Having said all of that, one can arrive as the park opens at dawn and spend a lovely hour or two of relative calm and quiet before the city awakens. Within the park are groves of huge oak trees, a sprinkling of pines and three different spots where mulberry trees provide ripe fruit each year. There are soccer fields which offer foraging areas for Killdeer and Mourning Dove and the tall light support structures provide ideal nesting platforms for Osprey and Great Horned Owls. The lake shoreline, a canal, a pond and small wetland all offer appealing habitat and feeding spots for a very diverse selection of birds.

Spring and fall migrants can make for exciting birding with the potential for a rare species always possible. Many northern visitors spend the entire winter within the park and the relatively confined area makes spotting them much more likely than at some other popular birding locales.

Now that summer is here, the park is a great place to find breeding birds. Water birds compete for prime nesting trees along the lake’s edge and woodland species enjoy the large populations of insects found near the water.

A few days ago, I managed to stumble out of bed early enough to go to the park in order to photograph a beautiful sunrise. Mother Nature provided a blanket of early morning fog for me to enjoy instead. Sigh. It was still a lovely morning and I even found a few cooperative birds, including a bit of a rarity which has been frequenting the park the past few weeks.

Patch:  Lake Parker Park

A blessing in disguise. Although the fog didn’t permit a photograph of a pretty sunrise, it does obscure the not-so-beautiful power plant across the lake.

Lake Parker Park

 

A local fisherman patiently waits for the fog to lift. Actually, the Great Blue Heron hunts just fine no matter the conditions.

Lake Parker Park

 

It’s difficult to find models willing to get up early and sit in the top of a cypress tree in the mist at dawn, but, fortunately for me, the Anhinga is beautiful (!) and works cheap. Gini suggested a bit less eye make-up but, hey, “cheap” was the key word.

Lake Parker

 

One of the more colorful residents of the park are Purple Gallinules. They are here all year and these chicks are probably about a month old.

Lake Parker

 

With abundant water and water-loving vegetation, insect life is prolific here. Some of the bugs are very attractive, such as this male Eastern Pondhawk (Erythemis simplicicollis). The immature male begins life the same bright green as the female and then turns this characteristic powder blue. This color change can involve as many as 17 distinct color stages over a 2-3 week period.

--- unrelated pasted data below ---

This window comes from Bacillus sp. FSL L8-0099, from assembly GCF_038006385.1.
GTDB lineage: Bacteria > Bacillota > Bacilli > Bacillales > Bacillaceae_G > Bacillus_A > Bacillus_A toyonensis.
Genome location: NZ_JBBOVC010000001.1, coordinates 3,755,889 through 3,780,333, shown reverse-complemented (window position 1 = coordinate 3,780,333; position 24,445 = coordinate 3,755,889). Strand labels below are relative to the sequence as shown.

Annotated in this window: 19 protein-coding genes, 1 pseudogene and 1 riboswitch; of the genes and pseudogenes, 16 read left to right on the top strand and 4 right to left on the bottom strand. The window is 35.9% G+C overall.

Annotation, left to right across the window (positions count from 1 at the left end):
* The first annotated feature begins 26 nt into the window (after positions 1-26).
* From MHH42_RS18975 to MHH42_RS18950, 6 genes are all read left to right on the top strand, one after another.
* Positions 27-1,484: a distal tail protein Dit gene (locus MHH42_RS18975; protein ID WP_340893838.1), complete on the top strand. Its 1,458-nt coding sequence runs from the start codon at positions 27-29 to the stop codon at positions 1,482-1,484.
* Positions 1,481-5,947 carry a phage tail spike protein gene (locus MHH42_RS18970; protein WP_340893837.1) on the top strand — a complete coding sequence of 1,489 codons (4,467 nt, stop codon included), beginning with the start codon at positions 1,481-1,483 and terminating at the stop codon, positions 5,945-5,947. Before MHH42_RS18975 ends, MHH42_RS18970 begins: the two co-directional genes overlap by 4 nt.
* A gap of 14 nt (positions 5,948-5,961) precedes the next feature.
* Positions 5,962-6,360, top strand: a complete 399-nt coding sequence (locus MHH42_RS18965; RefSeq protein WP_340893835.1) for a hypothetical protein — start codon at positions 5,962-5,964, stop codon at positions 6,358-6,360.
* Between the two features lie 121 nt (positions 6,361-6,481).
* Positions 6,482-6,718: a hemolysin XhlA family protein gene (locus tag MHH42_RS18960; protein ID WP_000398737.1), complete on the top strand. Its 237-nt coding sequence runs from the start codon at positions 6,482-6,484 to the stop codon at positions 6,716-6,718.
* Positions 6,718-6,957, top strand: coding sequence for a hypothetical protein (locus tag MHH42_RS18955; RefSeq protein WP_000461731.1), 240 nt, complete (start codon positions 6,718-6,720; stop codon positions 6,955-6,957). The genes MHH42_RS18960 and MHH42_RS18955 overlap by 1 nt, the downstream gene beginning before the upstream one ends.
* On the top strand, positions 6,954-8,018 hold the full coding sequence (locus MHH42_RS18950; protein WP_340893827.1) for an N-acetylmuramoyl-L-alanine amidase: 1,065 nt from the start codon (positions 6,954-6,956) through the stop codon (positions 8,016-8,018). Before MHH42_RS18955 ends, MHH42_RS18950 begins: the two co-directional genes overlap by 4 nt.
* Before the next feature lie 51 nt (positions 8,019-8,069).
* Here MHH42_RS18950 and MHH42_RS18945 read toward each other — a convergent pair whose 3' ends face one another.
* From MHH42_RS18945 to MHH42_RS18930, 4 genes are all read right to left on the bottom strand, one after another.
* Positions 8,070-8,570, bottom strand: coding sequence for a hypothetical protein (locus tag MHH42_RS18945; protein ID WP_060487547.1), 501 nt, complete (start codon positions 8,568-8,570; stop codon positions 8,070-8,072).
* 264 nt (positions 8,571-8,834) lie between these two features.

Lake Parker Park

 

The smallest of North America’s herons, the Least Bittern (length: 13 inches, wingspan: 17 inches), is not often seen due to its size, coloration and “bittern” habit of holding still with its head pointed skyward to avoid detection within dense reeds. This one was hungry. He fixed his gaze on an unseen prey just beneath the surface, stretched his long neck and dove completely underwater for his breakfast snack.

Lake Parker

Lake Parker

Lake Parker

 

The Snail Kite population within Florida is estimated at less than 1,000 individuals. This is down from about 3500 in the late 1990’s. The decline is likely due to human development affecting the bird’s primary food source, the Florida Apple Snail. Accidental introduction of invasive apple snails from South America has recently provided a boost to the kite’s food supply. In the past five years, the kite population has increased slightly. The species still faces huge challenges as habitat loss still occurs. Also, nature provides its own issues. Last year, Hurricane Irma swept across Florida and in its wake biologists determined virtually all Snail Kite nests (over 40) on Lake Okeechobee in the south were destroyed. I felt fortunate to be able to observe this beautiful male catch and eat breakfast the other day.

Lake Parker Park

Lake Parker Park

Lake Parker Park

 

Another local patch for which I am very thankful! Be better than I am when it comes to getting out of bed to go visit your own special spot.

 

We hope you enjoy your search for a natural place and come back for a visit!

 

Additional Information

Lake Parker Park

Categories: Birds, Florida, Photography, Travel | Tags: , , , , , , , , , | 12 Comments